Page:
Internet use and child behaviour

Exploring the links between technology and internet use and how it can affect a child's behaviour.

We are spending increasing amounts of time online with our personal technology devices. Too much of anything can become a bad thing, but it is when bad things become a behavioural problem that can affect our children and their development that we must take action quickly.
We first need to understand how technology and internet use can affect a child’s behaviour in order to strike the right balance for positive effects over negative.

Reduced Ability for Making 'Real' Friends
It has been proven that the number of social contacts any one person can manage is no more than 150. This is known as Dunbar's number.
Instagram, Facebook, Snapchat and Twitter allow children as young as 13 to sign up to their platforms. If you take a look at a young person’s online 'connections' across social channels, plus their text and WhatsApp messaging, they could potentially have thousands of contacts.
That is what they are, contacts. They do not know each other well or care for each other. Some may not even be real.
According to Dunbar, children who spend much of their time online 'socialising' will not gain enough real-world experience forming meaningful relationships, and less able to cope in large crowds.
Online socialising can harm a child's competency in real-world social situations, rather than improve them.

Cyber Bullying and Low Self Esteem
Through building these many connections online, children can be exposed to online bullying. It is far too easy for someone to type whatever they, want directly to anyone, without there being any consequence.
Online bullying is a big problem that institutions are starting to combat.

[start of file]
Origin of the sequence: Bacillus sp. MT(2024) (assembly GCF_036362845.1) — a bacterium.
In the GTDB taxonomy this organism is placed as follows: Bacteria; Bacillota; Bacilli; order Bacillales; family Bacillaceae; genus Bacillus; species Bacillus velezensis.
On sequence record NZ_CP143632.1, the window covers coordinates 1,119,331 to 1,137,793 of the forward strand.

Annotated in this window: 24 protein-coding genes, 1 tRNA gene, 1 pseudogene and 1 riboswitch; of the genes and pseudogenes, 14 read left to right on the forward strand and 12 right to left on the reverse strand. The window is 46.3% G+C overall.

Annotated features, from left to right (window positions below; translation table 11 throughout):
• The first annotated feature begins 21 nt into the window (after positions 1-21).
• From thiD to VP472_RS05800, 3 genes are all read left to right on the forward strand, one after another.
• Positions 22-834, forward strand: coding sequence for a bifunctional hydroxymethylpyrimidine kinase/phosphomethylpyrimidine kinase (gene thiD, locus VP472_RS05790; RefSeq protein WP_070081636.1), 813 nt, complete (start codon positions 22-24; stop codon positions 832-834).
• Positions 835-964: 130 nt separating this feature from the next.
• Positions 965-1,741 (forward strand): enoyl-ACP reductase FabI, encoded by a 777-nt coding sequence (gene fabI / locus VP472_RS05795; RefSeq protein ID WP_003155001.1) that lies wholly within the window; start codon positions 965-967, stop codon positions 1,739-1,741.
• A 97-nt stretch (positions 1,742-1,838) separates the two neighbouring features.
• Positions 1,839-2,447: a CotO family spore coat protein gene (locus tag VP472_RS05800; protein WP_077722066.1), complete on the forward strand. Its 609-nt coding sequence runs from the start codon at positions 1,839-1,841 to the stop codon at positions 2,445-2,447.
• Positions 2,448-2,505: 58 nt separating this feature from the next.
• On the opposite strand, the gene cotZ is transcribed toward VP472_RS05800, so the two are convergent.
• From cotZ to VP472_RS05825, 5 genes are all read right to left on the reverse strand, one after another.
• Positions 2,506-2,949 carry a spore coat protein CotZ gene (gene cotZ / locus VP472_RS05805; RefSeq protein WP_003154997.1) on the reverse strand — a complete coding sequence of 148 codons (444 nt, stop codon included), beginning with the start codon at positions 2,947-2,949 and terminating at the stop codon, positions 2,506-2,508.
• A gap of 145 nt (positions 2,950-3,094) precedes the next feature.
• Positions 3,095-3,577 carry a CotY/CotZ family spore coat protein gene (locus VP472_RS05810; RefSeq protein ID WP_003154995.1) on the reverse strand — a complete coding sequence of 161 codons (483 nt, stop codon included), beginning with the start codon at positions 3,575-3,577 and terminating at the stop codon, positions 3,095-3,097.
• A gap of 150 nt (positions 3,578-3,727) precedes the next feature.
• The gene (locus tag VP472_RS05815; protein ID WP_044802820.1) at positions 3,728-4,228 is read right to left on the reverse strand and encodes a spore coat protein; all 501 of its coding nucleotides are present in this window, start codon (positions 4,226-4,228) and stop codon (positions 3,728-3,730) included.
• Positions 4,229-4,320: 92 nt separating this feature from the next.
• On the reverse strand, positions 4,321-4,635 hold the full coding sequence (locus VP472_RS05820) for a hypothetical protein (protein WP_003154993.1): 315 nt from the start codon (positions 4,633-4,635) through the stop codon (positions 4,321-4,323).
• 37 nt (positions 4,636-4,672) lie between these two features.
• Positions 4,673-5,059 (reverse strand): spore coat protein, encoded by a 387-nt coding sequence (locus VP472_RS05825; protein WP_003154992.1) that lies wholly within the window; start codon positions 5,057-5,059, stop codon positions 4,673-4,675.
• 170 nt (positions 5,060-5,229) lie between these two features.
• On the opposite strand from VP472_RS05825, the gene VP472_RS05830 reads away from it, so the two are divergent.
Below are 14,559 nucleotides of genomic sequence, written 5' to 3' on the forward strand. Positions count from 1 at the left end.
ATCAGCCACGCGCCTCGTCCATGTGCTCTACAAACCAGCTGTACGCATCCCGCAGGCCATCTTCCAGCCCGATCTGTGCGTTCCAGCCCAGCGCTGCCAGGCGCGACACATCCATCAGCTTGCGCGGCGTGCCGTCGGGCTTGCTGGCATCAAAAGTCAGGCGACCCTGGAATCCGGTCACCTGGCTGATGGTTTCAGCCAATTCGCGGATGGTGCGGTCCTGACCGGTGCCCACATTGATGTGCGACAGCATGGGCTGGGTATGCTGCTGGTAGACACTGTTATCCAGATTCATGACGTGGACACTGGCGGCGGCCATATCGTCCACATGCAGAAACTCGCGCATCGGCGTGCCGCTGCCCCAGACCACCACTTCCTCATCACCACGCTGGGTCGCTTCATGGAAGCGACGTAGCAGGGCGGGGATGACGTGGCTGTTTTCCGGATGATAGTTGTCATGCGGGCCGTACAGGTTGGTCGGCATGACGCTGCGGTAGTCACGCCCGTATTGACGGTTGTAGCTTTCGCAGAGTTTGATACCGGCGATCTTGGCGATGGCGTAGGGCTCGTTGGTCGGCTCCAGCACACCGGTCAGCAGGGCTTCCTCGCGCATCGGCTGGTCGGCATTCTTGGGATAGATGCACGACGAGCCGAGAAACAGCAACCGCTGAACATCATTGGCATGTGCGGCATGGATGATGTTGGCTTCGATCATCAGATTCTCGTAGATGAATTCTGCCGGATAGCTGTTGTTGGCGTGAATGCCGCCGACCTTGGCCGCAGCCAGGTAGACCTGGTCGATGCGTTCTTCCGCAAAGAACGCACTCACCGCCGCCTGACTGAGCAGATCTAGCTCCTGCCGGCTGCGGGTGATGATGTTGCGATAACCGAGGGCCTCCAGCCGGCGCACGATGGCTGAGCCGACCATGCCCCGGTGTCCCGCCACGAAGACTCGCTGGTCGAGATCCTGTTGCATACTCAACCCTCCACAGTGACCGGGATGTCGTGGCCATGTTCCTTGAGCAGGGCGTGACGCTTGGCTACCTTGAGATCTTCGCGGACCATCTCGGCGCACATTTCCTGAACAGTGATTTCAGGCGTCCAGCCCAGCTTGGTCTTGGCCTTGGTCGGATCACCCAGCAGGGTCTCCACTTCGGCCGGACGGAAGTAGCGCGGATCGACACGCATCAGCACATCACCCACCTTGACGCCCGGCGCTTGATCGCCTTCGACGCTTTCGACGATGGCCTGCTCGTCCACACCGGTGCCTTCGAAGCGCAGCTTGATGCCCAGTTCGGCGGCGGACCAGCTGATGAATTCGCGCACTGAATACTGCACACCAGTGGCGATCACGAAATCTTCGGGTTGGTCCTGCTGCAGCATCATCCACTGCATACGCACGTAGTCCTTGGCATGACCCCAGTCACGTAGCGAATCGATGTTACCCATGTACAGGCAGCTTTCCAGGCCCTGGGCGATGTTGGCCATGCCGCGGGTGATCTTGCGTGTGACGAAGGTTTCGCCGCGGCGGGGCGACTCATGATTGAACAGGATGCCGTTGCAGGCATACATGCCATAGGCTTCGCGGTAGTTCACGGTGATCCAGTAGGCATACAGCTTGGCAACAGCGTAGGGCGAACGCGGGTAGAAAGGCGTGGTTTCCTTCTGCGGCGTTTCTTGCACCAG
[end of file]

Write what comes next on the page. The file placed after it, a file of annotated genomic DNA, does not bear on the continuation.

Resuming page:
Cyberbullying, as with any bullying, can lead to emotional development issues as well as have a huge effect on their self-esteem.

Decreased Attention Span and Distraction
Through the use of technology, such as with apps, games and social media, children become easily distracted with it. Studies have found that children are often watching TV, surfing the internet and using other forms of media, all whilst doing their homework.
Whilst children are growing and developing, they are also learning how to concentrate and organise information. With the distraction of technology, plus constant advertising within this world, their attention may not be held in the same way. This can lead to developing ADHD like symptoms in times when concentration is needed, such as during lessons at school.

A Lack of ‘Privacy’
Teens are savvy enough to know which content they should make private, yet what they care about people knowing is different from what millennials mind people knowing, which again is different from baby boomers.
Whilst many do not care who knows their full name, race, age, religion or location, there are a lot that do care about what others can see. Teens tend to alter their settings depending on who they want to see it, and what they want those people to think about them.
They are also very clued up on other areas of privacy - what their parents, aunts, uncles, and increasingly, what their grandparents can see.
Whilst teens may not mind sharing what school they attended, they can, and will hide other aspects of their life from family, such as evidence of where they said they were, to where they actually were, or perhaps an outfit that was a little too inappropriate.

Reduced Critical Thinking
Through the increasing use of technology and internet use, there has been a decrease in regular reading. Even the content that is being read on the internet may be of a poor standard grammatically. If we look at social media content, posts are short, with Twitter limited to just 280 characters per post.
This lack of reading is reducing children's abilities to think critically or expand on their thoughts, something that is important for exploring new ideas or problem solving.

Increased Aggressive Behaviour
Research has shown that children who view violent acts are more likely to show aggressive behaviour. It can show them that there is a dangerous and scary side to the world, that something bad could happen to them.
Without proper monitoring of internet usage, this content may be viewed by a child, either by accident or on purpose. It is also likely that you will not be aware that your child has seen this type of material. It is important therefore to limit your child’s access to this type of content that, without the internet, they would perhaps never have seen.